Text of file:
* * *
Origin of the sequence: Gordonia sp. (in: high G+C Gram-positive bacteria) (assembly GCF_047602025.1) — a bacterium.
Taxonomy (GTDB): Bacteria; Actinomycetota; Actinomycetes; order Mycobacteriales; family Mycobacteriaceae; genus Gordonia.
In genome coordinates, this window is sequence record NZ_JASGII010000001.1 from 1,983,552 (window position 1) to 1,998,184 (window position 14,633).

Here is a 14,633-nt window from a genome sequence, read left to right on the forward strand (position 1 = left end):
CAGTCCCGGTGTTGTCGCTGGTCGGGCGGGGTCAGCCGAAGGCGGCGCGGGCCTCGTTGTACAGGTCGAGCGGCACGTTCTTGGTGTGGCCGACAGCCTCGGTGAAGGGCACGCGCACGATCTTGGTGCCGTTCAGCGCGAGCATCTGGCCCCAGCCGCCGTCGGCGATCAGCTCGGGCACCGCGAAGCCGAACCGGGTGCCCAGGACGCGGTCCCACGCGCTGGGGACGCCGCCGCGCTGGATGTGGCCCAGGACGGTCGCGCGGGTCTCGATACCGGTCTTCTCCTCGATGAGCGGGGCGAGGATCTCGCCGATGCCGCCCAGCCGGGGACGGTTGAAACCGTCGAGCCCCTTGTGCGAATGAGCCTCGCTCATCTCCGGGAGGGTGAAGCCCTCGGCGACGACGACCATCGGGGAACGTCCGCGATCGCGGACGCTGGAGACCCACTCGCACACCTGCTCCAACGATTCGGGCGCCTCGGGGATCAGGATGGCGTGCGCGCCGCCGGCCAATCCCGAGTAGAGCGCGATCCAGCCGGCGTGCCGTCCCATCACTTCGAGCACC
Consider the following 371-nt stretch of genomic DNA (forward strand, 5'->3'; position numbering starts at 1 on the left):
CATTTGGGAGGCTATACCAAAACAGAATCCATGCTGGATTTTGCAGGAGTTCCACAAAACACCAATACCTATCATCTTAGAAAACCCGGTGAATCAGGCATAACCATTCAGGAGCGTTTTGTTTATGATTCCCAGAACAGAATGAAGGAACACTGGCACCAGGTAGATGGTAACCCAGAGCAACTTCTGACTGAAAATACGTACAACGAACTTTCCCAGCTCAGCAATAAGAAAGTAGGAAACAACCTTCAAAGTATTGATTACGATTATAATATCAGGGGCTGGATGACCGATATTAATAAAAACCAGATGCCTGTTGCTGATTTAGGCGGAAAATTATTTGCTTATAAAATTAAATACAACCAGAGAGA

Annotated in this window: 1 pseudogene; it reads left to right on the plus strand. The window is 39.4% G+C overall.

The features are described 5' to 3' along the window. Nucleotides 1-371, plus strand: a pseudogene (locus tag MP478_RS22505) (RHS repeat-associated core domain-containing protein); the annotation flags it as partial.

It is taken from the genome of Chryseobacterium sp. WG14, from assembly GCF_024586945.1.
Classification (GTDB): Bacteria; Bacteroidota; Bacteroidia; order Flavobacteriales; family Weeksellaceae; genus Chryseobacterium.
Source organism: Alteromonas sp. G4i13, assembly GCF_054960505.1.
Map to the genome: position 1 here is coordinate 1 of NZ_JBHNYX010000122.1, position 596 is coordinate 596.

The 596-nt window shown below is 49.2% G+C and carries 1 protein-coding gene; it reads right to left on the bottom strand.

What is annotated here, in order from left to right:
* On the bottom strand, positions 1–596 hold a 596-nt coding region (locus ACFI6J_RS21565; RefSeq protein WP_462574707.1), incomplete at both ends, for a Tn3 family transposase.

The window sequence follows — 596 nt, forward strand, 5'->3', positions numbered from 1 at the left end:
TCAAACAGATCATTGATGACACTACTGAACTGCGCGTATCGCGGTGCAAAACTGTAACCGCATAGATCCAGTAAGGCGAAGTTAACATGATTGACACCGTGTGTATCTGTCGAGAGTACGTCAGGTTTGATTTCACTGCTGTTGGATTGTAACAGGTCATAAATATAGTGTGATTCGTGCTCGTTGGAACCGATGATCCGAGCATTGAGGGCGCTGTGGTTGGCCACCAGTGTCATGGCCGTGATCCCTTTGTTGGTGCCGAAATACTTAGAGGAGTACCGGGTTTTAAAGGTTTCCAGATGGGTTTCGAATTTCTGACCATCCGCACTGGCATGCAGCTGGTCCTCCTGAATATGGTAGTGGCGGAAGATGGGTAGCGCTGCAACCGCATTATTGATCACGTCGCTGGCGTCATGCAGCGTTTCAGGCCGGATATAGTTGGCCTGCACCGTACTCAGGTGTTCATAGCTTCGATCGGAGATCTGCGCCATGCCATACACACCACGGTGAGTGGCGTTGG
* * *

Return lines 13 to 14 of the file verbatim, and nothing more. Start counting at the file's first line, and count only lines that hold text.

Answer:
Map to the genome: position 1 here is coordinate 1 of NZ_JBHNYX010000122.1, position 596 is coordinate 596.

The 596-nt window shown below is 49.2% G+C and carries 1 protein-coding gene; it reads right to left on the bottom strand.